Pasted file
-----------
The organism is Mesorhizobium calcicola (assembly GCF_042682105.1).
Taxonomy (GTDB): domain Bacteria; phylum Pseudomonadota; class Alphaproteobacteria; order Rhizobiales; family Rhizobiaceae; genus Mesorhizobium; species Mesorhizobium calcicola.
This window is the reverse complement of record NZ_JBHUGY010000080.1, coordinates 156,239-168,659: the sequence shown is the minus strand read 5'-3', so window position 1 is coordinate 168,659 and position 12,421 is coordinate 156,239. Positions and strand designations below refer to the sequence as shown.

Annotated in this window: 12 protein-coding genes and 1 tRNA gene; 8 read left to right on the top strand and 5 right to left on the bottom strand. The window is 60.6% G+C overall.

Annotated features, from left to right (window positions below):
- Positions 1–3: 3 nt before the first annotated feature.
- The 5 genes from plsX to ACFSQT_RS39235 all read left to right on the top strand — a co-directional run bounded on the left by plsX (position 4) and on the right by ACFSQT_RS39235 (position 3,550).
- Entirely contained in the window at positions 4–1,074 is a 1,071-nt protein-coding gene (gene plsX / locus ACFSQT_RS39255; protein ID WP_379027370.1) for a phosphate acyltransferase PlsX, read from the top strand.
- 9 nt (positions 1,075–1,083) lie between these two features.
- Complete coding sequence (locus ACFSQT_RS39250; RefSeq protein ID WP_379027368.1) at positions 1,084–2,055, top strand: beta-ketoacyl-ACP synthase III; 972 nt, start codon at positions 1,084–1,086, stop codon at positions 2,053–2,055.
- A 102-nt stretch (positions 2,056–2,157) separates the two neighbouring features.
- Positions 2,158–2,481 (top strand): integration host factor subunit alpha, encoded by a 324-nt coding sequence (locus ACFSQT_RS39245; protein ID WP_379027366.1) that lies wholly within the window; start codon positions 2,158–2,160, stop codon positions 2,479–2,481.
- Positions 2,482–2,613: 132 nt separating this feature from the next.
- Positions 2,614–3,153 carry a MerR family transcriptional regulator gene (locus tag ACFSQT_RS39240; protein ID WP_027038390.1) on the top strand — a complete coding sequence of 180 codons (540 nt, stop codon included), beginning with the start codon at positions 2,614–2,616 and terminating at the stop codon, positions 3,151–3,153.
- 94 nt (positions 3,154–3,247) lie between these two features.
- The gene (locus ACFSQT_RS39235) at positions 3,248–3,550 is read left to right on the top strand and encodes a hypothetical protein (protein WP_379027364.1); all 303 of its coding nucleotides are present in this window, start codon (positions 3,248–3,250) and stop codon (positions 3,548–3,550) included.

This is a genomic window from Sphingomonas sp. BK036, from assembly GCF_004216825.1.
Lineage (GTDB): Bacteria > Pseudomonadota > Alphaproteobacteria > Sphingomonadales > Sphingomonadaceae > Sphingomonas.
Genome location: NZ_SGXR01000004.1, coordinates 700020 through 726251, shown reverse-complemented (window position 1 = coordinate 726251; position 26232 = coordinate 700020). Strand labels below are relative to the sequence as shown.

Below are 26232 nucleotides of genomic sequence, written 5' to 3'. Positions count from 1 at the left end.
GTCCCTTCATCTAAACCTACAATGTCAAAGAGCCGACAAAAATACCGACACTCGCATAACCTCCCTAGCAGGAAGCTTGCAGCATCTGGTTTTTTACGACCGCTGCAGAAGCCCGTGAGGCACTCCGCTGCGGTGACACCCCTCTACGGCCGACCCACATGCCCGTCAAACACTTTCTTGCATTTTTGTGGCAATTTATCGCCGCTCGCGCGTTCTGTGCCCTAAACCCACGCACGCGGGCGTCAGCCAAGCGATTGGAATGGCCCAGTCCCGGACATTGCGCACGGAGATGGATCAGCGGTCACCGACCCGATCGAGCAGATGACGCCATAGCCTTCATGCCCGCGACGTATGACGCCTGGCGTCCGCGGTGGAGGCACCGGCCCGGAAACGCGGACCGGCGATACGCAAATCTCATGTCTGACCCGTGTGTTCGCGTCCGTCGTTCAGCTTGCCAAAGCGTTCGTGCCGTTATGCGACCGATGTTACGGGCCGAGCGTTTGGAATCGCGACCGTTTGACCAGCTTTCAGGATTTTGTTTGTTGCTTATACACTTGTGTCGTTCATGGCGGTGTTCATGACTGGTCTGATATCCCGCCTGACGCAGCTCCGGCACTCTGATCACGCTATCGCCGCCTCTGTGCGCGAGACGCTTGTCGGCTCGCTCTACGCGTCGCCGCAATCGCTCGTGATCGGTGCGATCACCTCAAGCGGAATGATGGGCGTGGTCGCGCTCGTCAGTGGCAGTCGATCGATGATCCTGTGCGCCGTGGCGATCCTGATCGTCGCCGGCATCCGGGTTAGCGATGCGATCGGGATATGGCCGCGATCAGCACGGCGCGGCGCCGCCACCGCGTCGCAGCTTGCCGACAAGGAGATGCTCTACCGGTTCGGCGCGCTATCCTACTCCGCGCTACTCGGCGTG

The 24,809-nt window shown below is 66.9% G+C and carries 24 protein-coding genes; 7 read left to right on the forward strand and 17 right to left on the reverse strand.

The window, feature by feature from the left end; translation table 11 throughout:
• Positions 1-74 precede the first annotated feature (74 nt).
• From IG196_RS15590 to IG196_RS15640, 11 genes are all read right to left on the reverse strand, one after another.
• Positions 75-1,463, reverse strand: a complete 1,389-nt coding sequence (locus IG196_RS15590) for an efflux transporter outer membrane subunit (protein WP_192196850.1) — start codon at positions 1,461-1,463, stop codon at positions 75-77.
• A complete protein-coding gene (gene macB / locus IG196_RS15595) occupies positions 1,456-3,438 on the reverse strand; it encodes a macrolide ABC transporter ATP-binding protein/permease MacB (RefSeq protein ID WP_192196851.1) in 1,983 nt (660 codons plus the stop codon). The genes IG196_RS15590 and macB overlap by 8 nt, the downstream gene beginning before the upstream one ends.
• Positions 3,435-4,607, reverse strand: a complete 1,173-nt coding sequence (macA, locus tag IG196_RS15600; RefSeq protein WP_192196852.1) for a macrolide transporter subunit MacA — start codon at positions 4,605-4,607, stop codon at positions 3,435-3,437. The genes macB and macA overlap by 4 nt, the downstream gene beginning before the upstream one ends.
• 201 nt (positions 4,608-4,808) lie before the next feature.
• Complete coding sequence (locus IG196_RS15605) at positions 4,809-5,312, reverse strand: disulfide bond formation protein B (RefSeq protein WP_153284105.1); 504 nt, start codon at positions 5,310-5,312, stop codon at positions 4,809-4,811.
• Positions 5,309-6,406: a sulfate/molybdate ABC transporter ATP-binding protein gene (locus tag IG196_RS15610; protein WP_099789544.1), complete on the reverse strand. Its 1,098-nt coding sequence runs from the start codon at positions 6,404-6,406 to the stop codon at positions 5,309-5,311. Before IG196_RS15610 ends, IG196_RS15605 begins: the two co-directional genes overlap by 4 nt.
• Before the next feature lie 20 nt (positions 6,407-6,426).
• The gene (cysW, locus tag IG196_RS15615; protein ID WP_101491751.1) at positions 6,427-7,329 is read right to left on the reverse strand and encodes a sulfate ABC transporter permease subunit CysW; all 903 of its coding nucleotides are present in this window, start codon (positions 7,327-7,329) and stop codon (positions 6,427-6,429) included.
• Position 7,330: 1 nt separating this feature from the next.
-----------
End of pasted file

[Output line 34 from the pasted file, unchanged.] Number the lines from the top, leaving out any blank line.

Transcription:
• Position 7,330: 1 nt separating this feature from the next.